INDEPENDENCE, Mo. - UN Secretary-General Kofi Annan took his criticism of the
Bush administration to the nation's heartland Monday, saying America must not
sacrifice its democratic ideals while waging war against terrorism.
In the hometown of President Harry
Truman, who helped found the United Nations, Annan said "human rights and the
rule of law are vital to global security and prosperity."
United Nations Secretary-General Kofi
Annan addresses the crowd as he makes his farewell address at the Truman
Library in Independence, Mo. Monday, Dec. 11, 2006. [AP]
When the US "appears to abandon its own ideals and objectives, its friends
abroad are naturally troubled and confused," Annan told a packed audience at the
Truman Presidential Museum and Library.
Annan also said the UN Security Council should be expanded to better reflect
Annan, an increasingly vocal critic of the war in Iraq, leaves the United
Nations on Dec. 31 after 10 years as secretary-general. He chose the Truman
museum for his final major speech in part because it is dedicated to a president
who was instrumental in the organization's founding.
In response to a question after his remarks, Annan said he was appealing for
cooperation and leadership, not criticizing the United States.
"What I am saying here is that when the US works with other countries in a
multilateral system, we do extremely well," Annan said.
The US has a special responsibility to the world because it continues to have
extraordinary power, he said.
In Washington, the State Department was reserved in its reaction to Annan's
"There's no secretary general of the United Nations that's going to be in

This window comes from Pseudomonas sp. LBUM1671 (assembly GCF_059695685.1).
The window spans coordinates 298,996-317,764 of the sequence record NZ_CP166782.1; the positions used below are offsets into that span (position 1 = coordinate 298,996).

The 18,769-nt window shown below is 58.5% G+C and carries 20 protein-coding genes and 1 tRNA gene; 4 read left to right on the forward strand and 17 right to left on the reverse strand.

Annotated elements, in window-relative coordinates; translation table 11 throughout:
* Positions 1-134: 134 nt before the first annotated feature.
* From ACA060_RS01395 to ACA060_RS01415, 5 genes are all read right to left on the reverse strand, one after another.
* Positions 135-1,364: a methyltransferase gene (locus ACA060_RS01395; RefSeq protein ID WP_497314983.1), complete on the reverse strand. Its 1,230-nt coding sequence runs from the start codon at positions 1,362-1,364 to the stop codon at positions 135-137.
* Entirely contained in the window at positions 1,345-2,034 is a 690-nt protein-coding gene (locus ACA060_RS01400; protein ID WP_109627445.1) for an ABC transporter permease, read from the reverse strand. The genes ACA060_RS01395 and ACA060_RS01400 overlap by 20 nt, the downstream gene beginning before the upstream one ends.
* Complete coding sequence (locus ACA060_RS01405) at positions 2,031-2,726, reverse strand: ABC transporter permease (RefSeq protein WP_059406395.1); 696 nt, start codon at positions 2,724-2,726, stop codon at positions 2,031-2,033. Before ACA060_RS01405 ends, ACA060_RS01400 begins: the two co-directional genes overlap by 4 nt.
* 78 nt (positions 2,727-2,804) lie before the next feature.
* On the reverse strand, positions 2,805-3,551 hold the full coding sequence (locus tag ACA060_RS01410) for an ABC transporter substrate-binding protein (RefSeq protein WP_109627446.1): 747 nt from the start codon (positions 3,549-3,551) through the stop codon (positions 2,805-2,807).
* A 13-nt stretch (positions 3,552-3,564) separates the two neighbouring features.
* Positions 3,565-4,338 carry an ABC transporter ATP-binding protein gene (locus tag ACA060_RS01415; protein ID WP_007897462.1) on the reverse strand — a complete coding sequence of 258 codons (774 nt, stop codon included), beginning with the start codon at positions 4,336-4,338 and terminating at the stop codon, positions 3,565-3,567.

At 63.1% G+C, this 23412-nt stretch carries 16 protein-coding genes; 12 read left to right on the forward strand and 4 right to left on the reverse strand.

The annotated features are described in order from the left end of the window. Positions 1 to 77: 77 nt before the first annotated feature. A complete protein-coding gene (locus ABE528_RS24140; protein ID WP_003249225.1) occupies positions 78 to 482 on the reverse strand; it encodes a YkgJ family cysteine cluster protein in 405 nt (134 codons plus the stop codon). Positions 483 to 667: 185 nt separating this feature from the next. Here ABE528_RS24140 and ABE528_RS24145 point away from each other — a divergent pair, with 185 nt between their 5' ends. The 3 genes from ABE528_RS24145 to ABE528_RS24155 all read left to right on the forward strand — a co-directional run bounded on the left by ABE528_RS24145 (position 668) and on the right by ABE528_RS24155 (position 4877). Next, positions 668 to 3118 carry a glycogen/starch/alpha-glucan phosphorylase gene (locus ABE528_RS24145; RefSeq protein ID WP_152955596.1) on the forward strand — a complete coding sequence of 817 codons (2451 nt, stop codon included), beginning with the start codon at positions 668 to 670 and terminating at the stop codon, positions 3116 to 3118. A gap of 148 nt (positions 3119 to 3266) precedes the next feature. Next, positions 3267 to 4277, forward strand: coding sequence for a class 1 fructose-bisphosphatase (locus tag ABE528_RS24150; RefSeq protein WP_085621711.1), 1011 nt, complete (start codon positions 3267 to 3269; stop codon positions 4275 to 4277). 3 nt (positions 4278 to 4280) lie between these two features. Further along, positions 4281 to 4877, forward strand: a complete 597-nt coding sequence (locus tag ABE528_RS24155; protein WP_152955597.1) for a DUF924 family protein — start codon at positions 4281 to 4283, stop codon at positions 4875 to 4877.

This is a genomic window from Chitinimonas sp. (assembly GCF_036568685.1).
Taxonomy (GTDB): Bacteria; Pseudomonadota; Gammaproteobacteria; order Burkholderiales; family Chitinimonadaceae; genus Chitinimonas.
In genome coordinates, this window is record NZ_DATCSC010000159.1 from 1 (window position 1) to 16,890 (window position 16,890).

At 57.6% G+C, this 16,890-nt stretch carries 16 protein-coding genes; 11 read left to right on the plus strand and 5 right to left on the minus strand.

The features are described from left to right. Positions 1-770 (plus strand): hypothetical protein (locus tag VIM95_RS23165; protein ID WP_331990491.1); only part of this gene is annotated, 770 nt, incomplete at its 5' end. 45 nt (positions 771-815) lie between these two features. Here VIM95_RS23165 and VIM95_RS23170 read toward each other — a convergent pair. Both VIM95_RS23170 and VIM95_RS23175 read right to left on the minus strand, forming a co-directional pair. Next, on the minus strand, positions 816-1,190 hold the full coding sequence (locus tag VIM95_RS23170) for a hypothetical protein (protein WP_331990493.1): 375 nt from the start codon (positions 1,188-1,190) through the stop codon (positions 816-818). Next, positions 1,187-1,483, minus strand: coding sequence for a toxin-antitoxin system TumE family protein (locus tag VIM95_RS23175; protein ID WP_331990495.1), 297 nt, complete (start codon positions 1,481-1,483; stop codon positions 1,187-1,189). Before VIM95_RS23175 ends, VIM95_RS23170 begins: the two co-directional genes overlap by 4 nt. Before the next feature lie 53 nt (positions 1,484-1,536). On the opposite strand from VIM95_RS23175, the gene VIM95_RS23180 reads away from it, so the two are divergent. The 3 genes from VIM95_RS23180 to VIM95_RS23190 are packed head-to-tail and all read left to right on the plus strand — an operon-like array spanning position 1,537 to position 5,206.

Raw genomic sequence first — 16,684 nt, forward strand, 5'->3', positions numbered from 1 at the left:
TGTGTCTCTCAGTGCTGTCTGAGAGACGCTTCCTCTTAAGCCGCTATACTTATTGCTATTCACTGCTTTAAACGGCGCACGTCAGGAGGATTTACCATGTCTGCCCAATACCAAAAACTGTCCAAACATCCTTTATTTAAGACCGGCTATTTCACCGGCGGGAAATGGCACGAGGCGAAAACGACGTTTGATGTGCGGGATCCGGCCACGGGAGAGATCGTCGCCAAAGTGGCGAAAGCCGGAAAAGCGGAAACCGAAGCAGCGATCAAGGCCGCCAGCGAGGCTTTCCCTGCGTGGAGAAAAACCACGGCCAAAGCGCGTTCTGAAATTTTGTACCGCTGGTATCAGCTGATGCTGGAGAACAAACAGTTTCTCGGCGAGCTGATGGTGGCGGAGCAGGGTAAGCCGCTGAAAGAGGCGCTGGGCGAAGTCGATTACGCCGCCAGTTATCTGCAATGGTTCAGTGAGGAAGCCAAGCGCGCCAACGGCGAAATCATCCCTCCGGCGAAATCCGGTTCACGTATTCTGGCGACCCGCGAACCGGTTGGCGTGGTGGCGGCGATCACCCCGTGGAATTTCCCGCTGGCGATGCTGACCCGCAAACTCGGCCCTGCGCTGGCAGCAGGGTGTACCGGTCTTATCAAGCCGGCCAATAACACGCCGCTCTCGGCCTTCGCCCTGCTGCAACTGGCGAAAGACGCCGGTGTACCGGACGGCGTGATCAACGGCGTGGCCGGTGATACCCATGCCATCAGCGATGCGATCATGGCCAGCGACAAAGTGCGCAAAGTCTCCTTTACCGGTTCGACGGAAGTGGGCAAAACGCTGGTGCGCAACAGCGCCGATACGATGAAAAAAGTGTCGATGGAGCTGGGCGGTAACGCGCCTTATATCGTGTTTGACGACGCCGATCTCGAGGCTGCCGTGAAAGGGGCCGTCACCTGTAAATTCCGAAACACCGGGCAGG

lockstep with the United States or any other country with regard to its
policies," spokesman Sean McCormack said. "It's not that person's job."
Annan said last week's report by the Iraq Study Group clarified many issues,
but he said the world first needs to find a way to get Iraqis to reconcile with
"We need to be as active on the political front as we are on the military
front," he said.
Annan said it was also important to get nearby countries, including Iran and
Syria, involved in finding a solution to regional problems.
Annan never mentioned President Bush by name in his speech but drew clear
contrasts with the Truman administration.
Truman "believed strongly that henceforth security must be collective and
indivisible. That was why, for instance, that he insisted when faced with
aggression by North Korea against the South in 1950, on bringing the issue to
the United Nations," Annan said.
"Against such threats as these, no nation can make itself secure by seeking
supremacy over all others," he added.
Annan also called for expanding the Security Council by adding members from
parts of the world with less of a voice. He said today's makeup "still reflects
the reality of 1945," when the United Nations was founded.